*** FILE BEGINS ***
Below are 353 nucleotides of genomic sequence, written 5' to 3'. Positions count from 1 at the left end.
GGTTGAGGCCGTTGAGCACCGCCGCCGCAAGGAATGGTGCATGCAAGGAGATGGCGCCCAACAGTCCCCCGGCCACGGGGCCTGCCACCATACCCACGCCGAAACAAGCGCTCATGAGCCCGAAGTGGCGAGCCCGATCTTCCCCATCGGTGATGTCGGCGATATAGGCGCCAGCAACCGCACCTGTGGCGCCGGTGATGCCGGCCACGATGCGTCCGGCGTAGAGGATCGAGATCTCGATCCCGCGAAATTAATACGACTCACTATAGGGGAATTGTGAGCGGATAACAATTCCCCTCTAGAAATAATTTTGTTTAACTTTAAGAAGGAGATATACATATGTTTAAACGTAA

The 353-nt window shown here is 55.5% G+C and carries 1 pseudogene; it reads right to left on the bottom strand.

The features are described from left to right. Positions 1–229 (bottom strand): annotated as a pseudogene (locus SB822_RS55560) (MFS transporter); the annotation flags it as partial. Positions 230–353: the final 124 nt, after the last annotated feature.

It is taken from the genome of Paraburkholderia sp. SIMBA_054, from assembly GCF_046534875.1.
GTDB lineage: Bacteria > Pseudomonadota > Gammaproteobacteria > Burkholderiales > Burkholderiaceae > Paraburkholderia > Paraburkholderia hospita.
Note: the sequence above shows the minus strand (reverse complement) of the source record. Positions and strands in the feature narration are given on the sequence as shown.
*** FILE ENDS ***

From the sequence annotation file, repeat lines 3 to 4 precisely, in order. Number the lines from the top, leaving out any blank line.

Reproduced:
The 353-nt window shown here is 55.5% G+C and carries 1 pseudogene; it reads right to left on the bottom strand.

The features are described from left to right. Positions 1–229 (bottom strand): annotated as a pseudogene (locus SB822_RS55560) (MFS transporter); the annotation flags it as partial. Positions 230–353: the final 124 nt, after the last annotated feature.